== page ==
- 2015-16: 38 points in 45 games, 26 even-strength points, 12 power play points, 19/45 games (42%) without a point
- 2016-17: 32 points in 44 games, 18 even-strength points, 14 power play points, 19/44 games (43%) without a point
- 2017-18: 50 points in 42 games, 31 even-strength points, 19 power play points, 14/42 games (33%) without a point
- 2018-19: 27 points in 34 games, 15 even-strength points, 12 power play points, 15/34 games (44%) without a point
You might notice something here: the previous two times, the 2015-16 and 2016-17 seasons, where Kessel failed to record a point in more than 40 percent of his second-half games, the Penguins won the Stanley Cup. Could it happen again this season? It’d take a miracle, but it’s still an interesting tidbit.
He’s known as a power play specialist, so it does not surprise that the difference between his even-strength and man-advantage production isn’t large. But he’s never been this reliant on the power-play, especially since he scored his last even-strength goal back on Jan. 30 against the Lightning.
In the 23 games since then, Kessel has nine even-strength points, all assists, and nine power-play points, three goals, six assists. All three of those goals came during a five-game stretch after breaking his 16-game goalless drought on March 7 against the Blue Jackets. To get a grasp of how bad his struggles have been, he has as many faceoff wins (three) as he does goals over the last six weeks.
The biggest problem for the Penguins is they’re not as good as they were two years ago. They can’t afford to have Kessel turning into a ghost for long periods, especially if it continues into April. Of course, if he returns to his 2016 and 2017 playoff versions of himself, his late struggles will be forgotten. But if he carries this level of play into the postseason, some questions may need to be asked about his future as a member of the team. He’s a streaky player; everybody knows that. But he needs to be much better following the news on Malkin.
Gudbranson Has Been “Goodbranson”
Perhaps the move from the Vancouver Canucks has helped more expected.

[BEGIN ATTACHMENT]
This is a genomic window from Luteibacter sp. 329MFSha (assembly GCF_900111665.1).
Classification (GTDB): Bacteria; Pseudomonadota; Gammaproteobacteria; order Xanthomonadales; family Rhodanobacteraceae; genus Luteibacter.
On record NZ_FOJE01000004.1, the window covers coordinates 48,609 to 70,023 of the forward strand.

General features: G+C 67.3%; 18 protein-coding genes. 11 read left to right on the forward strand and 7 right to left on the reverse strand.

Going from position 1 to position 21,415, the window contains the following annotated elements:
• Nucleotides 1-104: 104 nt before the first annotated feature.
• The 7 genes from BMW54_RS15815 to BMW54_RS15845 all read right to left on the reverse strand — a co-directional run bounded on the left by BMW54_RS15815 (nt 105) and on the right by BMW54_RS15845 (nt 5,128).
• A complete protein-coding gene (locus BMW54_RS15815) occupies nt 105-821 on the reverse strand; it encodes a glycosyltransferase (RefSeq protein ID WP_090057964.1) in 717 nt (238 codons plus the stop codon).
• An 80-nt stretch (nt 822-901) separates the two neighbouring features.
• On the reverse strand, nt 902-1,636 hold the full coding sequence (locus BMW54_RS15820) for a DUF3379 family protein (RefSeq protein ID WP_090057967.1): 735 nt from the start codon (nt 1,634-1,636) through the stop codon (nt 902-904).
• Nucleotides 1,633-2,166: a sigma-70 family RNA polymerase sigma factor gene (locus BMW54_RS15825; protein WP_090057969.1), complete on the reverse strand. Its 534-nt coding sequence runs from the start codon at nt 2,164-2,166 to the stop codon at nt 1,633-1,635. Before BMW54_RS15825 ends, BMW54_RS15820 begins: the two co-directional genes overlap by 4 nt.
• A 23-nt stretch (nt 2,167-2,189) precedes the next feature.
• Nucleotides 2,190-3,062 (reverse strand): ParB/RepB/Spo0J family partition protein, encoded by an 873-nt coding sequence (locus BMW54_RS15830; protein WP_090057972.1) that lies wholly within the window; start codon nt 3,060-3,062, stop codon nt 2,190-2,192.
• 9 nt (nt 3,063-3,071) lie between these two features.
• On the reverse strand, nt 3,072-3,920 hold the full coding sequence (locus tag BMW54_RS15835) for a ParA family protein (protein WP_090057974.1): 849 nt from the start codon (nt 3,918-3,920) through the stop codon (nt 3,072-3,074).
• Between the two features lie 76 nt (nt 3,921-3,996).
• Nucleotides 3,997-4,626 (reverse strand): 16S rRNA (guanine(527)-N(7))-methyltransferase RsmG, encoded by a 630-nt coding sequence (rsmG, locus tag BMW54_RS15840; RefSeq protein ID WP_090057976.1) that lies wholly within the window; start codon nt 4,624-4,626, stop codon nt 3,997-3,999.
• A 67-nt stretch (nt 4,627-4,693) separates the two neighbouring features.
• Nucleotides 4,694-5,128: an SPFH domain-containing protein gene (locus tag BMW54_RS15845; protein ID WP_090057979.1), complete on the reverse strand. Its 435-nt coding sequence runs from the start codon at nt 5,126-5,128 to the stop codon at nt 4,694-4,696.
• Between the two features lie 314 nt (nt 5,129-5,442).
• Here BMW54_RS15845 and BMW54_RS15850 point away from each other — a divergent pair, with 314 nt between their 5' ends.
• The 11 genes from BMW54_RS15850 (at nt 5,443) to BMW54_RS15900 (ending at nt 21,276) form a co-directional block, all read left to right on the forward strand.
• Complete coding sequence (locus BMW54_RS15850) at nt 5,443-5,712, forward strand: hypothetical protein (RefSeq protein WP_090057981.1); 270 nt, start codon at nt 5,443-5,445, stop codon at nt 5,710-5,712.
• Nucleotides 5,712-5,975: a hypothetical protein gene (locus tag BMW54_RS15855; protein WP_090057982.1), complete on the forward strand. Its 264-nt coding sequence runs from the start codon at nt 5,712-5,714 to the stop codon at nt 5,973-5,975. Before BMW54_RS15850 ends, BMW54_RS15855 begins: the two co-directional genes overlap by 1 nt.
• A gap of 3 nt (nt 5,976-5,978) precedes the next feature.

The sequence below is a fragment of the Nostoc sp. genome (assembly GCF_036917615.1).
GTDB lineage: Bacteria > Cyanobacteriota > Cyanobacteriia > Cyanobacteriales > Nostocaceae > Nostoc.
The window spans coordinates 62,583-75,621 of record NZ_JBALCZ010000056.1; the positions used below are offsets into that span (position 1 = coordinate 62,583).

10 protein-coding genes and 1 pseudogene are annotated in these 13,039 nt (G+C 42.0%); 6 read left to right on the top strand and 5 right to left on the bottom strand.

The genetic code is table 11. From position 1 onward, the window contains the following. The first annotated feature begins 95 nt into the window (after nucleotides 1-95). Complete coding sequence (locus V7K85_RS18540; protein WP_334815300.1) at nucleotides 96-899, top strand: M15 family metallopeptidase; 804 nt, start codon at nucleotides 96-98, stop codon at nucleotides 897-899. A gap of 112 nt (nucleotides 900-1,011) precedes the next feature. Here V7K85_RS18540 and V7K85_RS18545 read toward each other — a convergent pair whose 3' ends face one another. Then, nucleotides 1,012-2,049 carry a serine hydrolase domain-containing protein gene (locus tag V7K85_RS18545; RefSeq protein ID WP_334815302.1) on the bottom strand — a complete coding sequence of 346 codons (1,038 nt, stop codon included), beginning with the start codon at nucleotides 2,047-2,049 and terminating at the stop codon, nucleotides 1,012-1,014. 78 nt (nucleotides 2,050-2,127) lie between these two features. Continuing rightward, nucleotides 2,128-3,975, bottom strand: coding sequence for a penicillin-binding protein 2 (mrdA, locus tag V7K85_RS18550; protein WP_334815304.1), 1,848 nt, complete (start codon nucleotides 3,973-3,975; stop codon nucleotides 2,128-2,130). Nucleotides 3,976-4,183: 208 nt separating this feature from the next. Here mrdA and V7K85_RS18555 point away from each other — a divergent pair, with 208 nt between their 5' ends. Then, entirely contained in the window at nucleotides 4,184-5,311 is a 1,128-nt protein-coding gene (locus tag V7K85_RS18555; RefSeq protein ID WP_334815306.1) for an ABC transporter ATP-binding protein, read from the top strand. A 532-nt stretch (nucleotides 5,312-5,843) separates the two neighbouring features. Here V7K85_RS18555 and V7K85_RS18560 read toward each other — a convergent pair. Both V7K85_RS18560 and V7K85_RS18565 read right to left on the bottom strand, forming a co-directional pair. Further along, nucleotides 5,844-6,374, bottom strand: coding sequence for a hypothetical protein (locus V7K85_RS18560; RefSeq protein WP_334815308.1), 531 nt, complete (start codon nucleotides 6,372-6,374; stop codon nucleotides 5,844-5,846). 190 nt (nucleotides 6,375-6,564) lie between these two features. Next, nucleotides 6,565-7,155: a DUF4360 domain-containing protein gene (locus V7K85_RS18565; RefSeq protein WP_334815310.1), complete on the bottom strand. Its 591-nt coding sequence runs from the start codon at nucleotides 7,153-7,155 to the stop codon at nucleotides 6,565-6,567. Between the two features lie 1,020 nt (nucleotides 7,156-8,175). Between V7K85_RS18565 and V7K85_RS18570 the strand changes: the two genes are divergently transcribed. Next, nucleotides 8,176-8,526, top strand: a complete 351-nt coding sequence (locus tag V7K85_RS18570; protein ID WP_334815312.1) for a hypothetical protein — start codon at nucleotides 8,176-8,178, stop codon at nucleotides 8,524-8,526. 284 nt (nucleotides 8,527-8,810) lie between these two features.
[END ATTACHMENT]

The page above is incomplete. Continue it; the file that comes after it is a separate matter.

Many people, myself included, were pessimistic about the Penguins’ acquisition of Gudbranson back on deadline day, but he’s proved the doubters wrong in his first ten games with the team. In a time when the Penguins have desperately needed their defensemen to step up in the absence of Kris Letang, Gudbranson has done just that. Outside of Brian Dumoulin, he’s arguably been the team’s most consistent blueliner.
In his ten games, the 27-year-old has one assist while averaging 20:03 per night — just over two minutes more than he did in Vancouver. The points aren’t important, he’s never going to produce at a high clip, but his defense has turned around.
Expectations weren’t high, any level of competency would’ve sufficed, but he’s gone above and beyond. He’s made few mistakes and has generally been above-average in his zone while doing a fantastic job keeping opponents out of high-danger areas, or any potential scoring area at all.
His advanced numbers have also been outstanding since he joined the team; in fact, they’ve been the best among all Penguins skaters. Gudbranson’s Corsi For % (CF%), Fenwick For % (FF%) and Scoring Chances For % (SCF%) have only been below 50% twice, and his Shots For % (SF%) and High-Danger Chances For (HDCF%) have been below 50% only once in his first ten games with the team. Here’s how his five-on-five numbers rank among current Penguins’ skaters with ten games played.
- CF%: 173 CF-135 CA (56.2%), first
- FF%: 130 FF-96 FA (57.5%), first
- SF%: 107 SF-78 SA (57.8%), first
- Goals For %: 4 GF-4GA (50%), 20th
- SCF%: 92 SCF-63 SCA (59.4%), first
- HDCF%: 45 HDCF-19 HDCA (70.3%), first
So, yes, he’s been good both with the eye-test and analytically. Something to note: an on-ice shooting percentage of 3.74 hurts Gudbranson’s GF% during his time with the team. When regression to the mean comes, he’ll see a boost in the goals-for category.
Known as an anchor for most of his career, that’s also changed in Pittsburgh. Only three skaters, Bryan Rust, Dominik Simon, and Nick Bjugstad, have a CF% better than 51% while playing away from him, whereas Gudbranson holds a CF% above 53% playing away from anybody on the roster. Whether Gudbranson keeps it up remains to be seen, but he’s been a welcome addition on the Penguins’ blueline.
In what’s good news for the Penguins and bad news for Gudbranson, his role is going to be reduced with the return of Letang, who could be back in the lineup as soon as Tuesday night against the Hurricanes. But if Gudbranson can keep up his current level of play, he’ll continue to make a positive impact on the lineup.
While the Penguins may get Letang back in the immediate future, they’re without a generational talent at center for the long-term as they enter a final nine games of the season. On tap for this week is the first three games of their four-game road trip with games against the Hurricanes, Nashville Predators and Dallas Stars.
What’s Up Next
3/19/19 @ Carolina Hurricanes
3/21/19 @ Nashville Predators
3/23/19 @ Dallas Stars
Advanced Stats via Natural Stat Trick